Maine Medical Center President Jeff Sanders recently published a commentary in these pages concerning non-medical patients being housed within acute care hospitals like ours (“Failure to invest in residential facilities leaves Mainers with nowhere to go,” Jan. 15). President Sanders is right that boarding people in our Emergency Department and elsewhere does a disservice to people who have nowhere else to go. We need support from our state Legislature and executive branch to help hospitals support people who come to us as a last resort, through no fault of their own.

But while Sanders is making appeals to community and state leaders about this matter, he is choosing to avoid a different one, a problem within his control. This is an immediate and urgent situation for thousands of his employees, a situation that was created under his leadership.

On Dec. 11, barely two months after we ratified our first union contract, Maine Medical Center rescinded our paid parental, bereavement, jury duty and military service leave. This means that nurses will now lose paid time off they need and deserve as new parents, while grieving the loss of loved ones, to serve as jurors or to serve our country in military service.

We were given no official notice of the sudden end of these benefits. Maine Med never contacted our union or offered to bargain with us on this, and we still do not have a satisfactory reason for the decision. We first found out about this change through an email that was leaked to us.

But now, Maine Med has told us that it wants to “negotiate” the restoration of these benefits. Initially, Maine Med told us it wanted to change some of the agreed-upon contract language that we finalized back in September. We’re concerned that management is trying to gain unfair leverage over us by taking these benefits away.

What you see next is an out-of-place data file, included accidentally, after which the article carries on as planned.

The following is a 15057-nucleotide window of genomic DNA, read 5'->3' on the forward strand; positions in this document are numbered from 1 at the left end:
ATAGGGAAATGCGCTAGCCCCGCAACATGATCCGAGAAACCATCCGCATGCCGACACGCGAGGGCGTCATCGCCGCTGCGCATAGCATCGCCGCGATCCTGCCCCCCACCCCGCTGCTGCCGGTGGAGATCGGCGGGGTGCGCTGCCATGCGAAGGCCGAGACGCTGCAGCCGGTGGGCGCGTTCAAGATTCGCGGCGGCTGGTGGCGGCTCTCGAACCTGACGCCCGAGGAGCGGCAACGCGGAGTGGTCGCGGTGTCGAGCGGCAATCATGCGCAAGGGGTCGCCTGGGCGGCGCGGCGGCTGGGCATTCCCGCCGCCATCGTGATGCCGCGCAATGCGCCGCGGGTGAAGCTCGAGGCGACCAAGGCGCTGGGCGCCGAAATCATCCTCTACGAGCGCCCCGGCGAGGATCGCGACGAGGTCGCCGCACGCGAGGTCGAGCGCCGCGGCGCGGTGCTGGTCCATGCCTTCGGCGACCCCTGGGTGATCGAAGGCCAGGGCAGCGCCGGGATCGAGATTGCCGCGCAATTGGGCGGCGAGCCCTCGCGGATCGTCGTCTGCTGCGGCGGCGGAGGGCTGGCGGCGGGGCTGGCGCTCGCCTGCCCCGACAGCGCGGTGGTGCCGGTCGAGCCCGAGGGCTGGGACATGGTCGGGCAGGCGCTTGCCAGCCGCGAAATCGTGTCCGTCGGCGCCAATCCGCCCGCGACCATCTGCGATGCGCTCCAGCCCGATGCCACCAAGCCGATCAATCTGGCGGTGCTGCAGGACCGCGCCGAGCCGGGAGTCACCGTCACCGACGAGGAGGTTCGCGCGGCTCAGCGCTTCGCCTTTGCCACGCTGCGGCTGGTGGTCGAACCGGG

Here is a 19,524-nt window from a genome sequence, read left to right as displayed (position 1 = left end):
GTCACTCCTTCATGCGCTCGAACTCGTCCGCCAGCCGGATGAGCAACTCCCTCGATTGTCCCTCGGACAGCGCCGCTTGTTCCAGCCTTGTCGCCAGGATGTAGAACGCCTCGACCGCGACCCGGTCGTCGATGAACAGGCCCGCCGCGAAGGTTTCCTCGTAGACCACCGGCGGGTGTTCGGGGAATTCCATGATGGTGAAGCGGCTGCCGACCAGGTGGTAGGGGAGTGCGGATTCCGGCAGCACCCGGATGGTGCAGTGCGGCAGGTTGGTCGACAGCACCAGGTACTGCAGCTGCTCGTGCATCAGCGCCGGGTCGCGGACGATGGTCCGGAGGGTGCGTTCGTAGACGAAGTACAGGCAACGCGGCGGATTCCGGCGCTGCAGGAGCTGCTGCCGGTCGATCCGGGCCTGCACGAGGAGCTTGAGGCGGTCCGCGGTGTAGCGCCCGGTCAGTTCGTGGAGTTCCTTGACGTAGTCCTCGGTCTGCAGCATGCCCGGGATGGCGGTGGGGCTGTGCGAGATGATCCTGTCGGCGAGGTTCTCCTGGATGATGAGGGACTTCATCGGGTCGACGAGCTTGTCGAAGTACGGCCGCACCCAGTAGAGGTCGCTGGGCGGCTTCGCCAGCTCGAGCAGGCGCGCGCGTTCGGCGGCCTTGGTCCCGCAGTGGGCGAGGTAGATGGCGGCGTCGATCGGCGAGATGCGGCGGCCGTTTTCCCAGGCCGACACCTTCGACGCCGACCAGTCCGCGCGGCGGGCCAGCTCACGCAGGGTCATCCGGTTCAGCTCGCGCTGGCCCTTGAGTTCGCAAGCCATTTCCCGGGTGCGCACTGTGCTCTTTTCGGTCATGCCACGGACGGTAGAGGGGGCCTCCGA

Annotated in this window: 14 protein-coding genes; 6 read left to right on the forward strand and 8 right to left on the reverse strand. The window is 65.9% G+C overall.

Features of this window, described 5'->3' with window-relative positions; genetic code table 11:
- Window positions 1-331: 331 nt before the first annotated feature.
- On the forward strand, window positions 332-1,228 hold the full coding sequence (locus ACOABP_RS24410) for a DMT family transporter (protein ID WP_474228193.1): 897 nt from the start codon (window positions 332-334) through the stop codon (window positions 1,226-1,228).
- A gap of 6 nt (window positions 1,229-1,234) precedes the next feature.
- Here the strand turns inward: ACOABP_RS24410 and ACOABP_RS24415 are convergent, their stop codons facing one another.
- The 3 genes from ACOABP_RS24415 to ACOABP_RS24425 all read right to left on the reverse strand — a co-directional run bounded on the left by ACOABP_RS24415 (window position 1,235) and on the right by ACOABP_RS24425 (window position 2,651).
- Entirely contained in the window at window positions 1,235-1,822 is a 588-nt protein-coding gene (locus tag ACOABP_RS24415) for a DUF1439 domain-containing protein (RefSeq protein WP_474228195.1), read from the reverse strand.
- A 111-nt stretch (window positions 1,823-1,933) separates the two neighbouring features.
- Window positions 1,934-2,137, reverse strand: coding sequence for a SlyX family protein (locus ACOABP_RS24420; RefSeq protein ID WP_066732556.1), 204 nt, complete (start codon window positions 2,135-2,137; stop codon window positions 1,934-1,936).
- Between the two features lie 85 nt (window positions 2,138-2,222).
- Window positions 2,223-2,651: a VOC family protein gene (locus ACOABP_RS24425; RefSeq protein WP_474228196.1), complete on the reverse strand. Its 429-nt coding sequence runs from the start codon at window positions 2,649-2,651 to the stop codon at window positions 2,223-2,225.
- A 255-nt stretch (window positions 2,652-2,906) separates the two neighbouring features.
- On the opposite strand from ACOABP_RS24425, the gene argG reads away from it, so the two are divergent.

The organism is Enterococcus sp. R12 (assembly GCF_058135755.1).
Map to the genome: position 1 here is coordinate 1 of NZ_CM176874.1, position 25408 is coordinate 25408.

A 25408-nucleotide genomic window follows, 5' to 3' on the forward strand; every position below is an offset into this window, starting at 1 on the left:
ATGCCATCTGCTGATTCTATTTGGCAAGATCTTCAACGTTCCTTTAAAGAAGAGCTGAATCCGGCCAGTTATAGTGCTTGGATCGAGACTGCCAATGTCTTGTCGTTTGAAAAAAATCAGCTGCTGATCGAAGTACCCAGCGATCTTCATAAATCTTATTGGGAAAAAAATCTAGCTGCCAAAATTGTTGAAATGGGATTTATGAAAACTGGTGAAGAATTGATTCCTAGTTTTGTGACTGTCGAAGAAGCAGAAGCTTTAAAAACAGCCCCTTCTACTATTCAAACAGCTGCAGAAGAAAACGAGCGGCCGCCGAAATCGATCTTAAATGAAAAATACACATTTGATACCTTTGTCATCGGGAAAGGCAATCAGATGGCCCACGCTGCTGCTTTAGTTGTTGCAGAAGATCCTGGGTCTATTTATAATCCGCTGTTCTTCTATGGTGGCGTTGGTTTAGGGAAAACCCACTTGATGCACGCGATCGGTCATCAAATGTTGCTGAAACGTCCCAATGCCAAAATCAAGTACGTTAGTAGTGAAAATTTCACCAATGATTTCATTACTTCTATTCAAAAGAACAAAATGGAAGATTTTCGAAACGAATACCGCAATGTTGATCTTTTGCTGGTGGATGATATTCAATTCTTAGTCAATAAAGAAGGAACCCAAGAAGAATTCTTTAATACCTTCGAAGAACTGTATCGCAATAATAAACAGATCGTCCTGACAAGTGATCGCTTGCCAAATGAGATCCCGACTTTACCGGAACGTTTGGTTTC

We formed our union precisely to protect nurses and our patients from this sort of unilateral decision-making by management. Until now, we were hopeful that our work with our employer was productive in helping us improve patient care and working conditions for everyone at Maine Med.


As Maine Med buys up the neighborhood around its Bramhall campus and expands its physical footprint in our increasingly crowded city, it should lead by example in our community, especially when it comes to the treatment of caregivers like us, who risked our lives to keep people safe and well during the pandemic.

Instead, as President Sanders claims to advocate for our patients, his management team is trying to scheme its way around working with the people who work with and advocate for our patients every day.

We are always willing to sit down and discuss issues that concern our employer. But we will not be bullied by management that unilaterally decided to restrict our paid leave.

Employers should treat all employees fairly and with dignity and respect. This is one problem that Sanders and Maine Medical Center can and must fix today.

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